13310 Highway 305 · P.O. Box 5
Lipscomb, Texas 79056
September 16, 2012
WOLF CREEK HERITAGE MUSEUM NOTES
by Virginia Scott
I am adjusting to my new schedule and trying to keep up with our email. It is a challenge but I am enjoying the time at home. If you forgot, Georgia is now the Keeper of the Keys for the museum on Monday and Tuesday. I come in on Monday and do the column then go home. I am also trying to answer emails before I go home. This keeps the box at a reasonable volume.
We are continuing our inventory of paintings and framed photographs that are on display and archived and the number is growing to over 300. This is an amazing number for a "small museum". It is also amazing when you consider that all of our collection is a gift from the artists and photographs in our region that have donated their work to our museum. Peg and Lovella are doing a great job that is very thorough and will be a great model for other categories for future projects.
The rest of us are cleaning, accessing needed items, and reorganizing our work room. Georgia is constructing lids for our boxes. She continues to amaze us with our skills.
In his weekly column "Prairie Dog" Jewell LaGeal Dixon wrote in the Higgins News on September 16,1965 about the arrival of Dr. O.C. Newman. "When Dr. Newman first arrived in this part of the country, he stepped off the passenger train in Higgins in the month of May, 1900. The Doctor met a man at the deport who was just about ready to make a trip to Grand, Oklahoma, Anzley Ellis. That was a lucky day for the Doctor as Grand was his destination.
Mr. Ellis carried the mail from Higgins to Grand which was about twenty-three miles southeast of Higgins on the north bank of the South Canadian River. At that time, so I have been told, Grand had only a few residents. The population of Old Day County was only 350 at the time. Some seven years later Day County was split up, much of it forming what is now Ellis county. The doctor climbed aboard the mail hack with Ellis driving and they started on their journey to Grand. The children on the route stared at the stranger riding with the mail carrier as they passed the sod houses and dugouts that the pioneers lived in.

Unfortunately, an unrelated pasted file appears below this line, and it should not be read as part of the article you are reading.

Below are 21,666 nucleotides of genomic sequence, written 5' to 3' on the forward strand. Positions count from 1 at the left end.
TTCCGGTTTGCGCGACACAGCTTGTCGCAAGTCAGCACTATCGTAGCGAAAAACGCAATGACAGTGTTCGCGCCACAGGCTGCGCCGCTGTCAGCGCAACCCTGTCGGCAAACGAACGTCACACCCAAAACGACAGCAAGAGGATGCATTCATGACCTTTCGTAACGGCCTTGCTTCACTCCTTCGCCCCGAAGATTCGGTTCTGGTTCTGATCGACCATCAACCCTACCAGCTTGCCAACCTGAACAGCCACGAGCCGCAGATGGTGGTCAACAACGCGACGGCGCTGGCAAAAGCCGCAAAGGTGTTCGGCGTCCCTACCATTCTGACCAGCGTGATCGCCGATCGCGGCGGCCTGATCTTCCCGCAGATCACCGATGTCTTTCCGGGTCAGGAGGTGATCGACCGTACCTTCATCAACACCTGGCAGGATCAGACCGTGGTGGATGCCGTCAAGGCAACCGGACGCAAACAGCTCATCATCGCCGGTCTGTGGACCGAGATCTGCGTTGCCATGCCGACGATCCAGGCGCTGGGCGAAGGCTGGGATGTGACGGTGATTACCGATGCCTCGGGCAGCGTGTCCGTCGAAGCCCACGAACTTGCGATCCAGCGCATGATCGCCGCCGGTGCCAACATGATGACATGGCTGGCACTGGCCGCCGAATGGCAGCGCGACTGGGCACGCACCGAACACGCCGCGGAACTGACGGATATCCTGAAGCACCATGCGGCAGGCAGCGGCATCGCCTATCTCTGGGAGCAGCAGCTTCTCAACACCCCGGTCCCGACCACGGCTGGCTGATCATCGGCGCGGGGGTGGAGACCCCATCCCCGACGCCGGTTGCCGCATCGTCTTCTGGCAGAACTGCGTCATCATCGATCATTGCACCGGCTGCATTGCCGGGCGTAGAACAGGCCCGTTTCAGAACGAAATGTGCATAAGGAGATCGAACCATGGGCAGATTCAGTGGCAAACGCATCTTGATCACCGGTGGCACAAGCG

Upon arriving at Grand, several people were there. Dr. Newman stood a bit undecided as they began to drift away. Anzley Ellis asked Newman where he planned to stay. The Doctor replied that he hadn't an idea. Ellis suggested that he might stay with Mr. and Mrs. Adam Walch. They were a kindly old couple and made him welcome at the frame hotel. The good doctor explained that $2.50 was all he could pay with more depending on his earnings from the practice he hoped to establish.
It became necessary for him to pick up odd jobs to make ends meet. The Doctor was a willing worker and he was soon working in the country clerk's office as a deputy county treasurer. he also worked in the judge's office and at the post office.
In the fall of 1901 small pox broke out on the Eller Flats and on hackberry Creek. It wasn't long until the disease was all over the country. The county allowed Dr. Newman a dollar for each vaccination. At the close of the epidemic the Doctor was paid over $500. The first thing the Doctor did was to pay his hotel bill of $252 to Mrs. Walch as well as a month's bill in advance.
More about Dr. Newman next week.
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